Excerpts from Kurt Vonnegut: Letters
Today marks the 90th birthday of the late Kurt Vonnegut. As PEN American Center celebrates its 90th Anniversary this year, we honor Vonnegut’s contributions to our mission and to American literature. Here is an excerpt from Kurt Vonnegut: Letters, published last week by Random House.
“Vonnegut found and became part of other extended families, which he felt were so important—the family of American writers (symbolized by his induction into the National Institute of Arts and Letters) and the family of writers throughout the world. He became an officer of PEN, fighting for the causes of writers who had been jailed in totalitarian countries and working tirelessly to champion his Russian translator, Rita Rait, whom he would finally bring on a visit to the U.S. in 1984.”
—from the introduction, by Letters editor Dan Wakefield
October 30, 1974
New York City
Dear Jane [Yarmolinksy, Kurt’s first wife] —
A belated happy birthday to you. I sent a package up with Mark, which is a fair guarantee that you never got it. But the hell with the package. The thing to celebrate is your discovery and mastery of your own sweet and melodious voice. The piece about traveling with Nanny cross country is a knockout. There isn’t a flaw in it anywhere. And it would be that well-written, even if you weren’t as well-educated as you are. The secret of good writing is caring.
I’m fresh back from the Worker’s Paradise. The elevators still don’t work, and it’s still perfect hell to be a Jew over there. Hi ho. I don’t intend to write about it. I was sweet as pie, and didn’t ask a single embarrassing question. And over here I never crack off in public about Solzhenitsyn or any of the hundreds of writers in jails and loony bins. There are plenty of others to do that. I am a vice president of American P.E.N., and I ask favors from the other side from time to time. And they may listen to me, since my public record is so uncontroversial. And maybe not. What the hell. I am now trying to work out a scheme whereby all the rubles earned by American writers before the new International Copyright Agreements (last May or so) can, if unclaimed, be pooled into a scholarship fund for young American writers who want to visit the USSR. This is totally my crazy idea. We’ll see.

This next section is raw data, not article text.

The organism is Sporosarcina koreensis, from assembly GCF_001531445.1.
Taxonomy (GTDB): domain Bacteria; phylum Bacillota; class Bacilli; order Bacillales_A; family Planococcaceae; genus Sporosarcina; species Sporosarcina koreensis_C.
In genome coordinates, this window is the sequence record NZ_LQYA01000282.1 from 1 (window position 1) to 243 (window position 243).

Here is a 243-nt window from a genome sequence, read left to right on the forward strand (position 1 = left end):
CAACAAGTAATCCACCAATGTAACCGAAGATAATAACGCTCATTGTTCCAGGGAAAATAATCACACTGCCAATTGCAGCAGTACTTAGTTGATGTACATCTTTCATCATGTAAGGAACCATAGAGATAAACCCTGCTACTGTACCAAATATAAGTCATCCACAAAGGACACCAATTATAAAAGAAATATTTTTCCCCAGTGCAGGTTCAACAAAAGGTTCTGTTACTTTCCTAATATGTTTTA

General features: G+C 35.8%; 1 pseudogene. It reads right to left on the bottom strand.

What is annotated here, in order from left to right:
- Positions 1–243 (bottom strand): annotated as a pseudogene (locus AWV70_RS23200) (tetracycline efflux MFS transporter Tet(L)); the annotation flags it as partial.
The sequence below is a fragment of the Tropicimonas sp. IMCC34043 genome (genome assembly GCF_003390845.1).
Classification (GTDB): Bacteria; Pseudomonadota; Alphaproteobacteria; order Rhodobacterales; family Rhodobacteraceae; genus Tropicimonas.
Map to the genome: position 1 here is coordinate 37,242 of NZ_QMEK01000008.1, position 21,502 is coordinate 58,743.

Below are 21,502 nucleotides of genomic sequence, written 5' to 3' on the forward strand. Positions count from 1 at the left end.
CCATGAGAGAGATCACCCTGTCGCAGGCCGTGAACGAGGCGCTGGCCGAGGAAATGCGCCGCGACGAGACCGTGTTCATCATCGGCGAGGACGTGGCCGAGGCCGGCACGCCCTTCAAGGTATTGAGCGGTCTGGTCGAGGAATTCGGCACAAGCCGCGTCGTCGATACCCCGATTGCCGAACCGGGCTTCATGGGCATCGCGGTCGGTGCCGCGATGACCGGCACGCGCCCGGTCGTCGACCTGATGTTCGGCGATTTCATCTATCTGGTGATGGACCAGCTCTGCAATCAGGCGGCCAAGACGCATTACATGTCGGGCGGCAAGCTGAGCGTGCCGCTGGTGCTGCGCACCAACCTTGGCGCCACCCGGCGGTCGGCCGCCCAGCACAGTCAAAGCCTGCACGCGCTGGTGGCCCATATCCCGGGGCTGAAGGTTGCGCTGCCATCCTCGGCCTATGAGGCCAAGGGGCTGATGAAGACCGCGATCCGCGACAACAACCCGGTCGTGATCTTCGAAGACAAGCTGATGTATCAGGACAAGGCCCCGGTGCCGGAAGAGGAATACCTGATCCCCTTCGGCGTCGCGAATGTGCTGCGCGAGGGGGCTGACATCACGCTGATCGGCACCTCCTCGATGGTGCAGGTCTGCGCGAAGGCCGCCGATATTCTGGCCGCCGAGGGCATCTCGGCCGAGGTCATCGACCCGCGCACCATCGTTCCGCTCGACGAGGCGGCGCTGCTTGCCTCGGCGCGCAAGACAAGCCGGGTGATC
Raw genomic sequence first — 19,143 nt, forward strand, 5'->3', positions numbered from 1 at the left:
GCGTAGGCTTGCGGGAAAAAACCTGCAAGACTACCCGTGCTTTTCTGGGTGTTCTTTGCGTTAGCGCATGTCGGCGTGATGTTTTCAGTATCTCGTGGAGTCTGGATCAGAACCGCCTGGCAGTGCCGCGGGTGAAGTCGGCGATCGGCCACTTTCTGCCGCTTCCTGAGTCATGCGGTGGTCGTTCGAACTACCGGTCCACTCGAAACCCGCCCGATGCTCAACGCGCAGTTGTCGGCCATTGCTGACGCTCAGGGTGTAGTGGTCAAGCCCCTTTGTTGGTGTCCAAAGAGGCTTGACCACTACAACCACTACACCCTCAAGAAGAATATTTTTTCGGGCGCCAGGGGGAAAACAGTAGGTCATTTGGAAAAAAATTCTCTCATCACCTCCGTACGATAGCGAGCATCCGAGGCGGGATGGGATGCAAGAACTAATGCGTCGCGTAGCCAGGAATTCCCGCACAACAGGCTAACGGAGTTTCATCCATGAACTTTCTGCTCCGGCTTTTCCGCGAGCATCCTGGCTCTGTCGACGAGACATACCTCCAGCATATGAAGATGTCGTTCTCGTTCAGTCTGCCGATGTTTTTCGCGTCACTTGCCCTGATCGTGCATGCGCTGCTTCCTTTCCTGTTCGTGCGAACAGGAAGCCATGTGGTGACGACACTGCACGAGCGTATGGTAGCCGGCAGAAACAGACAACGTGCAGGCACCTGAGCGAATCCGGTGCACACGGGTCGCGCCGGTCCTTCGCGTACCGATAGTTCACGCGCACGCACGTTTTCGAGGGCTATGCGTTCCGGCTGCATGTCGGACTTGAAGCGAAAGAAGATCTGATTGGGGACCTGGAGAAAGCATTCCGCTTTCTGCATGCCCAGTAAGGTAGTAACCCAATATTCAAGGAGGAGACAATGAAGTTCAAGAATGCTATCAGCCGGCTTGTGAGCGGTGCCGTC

As I peter out creatively, I become more and more of a cultural bureaucrat. I don’t consider this a tragedy, unless becoming older and doing what older people do is a tragedy. I suppose that Daphne has told you what is in store for both us Scorpios. Huge changes are in store, and they will be terribly interesting and wrenching, and all we can do is ride along. Well—hang on. We may wind up miles from here.
November 24, 1975
New York City
Dear Sam [Seymour Lawrence] —
Got back from Vienna last night. I’ll tell you about it at lunch soon. Sure didn’t get laid. Didn’t even come close. Hi ho. International P.E.N. is an organization of terribly old European cultural bureaucrats who meet twice a year to discuss World War Two. It is mainly financed by Americans and West Germans, and I very much want to have Americans withdraw from it so we can talk about our hemisphere and the present and even the future from time to time. We got voted down on everything.
Anyway—I accidentally did some business. I enclose the address of a Bulgarian publisher, who wishes copies of everything I have published so far. As I understand it, the Bulgarians have so far published only Slaughterhouse-Five. This guy says (in French) he wants to publish all the rest.
A Mr. Rupel from Yugoslavia said my time had come in his country, too, and that he will write to me very soon. I will buck his letter to you.
Meanwhile, perhaps you should send the two boxed sets of paperbacks to this gentleman in Sofia.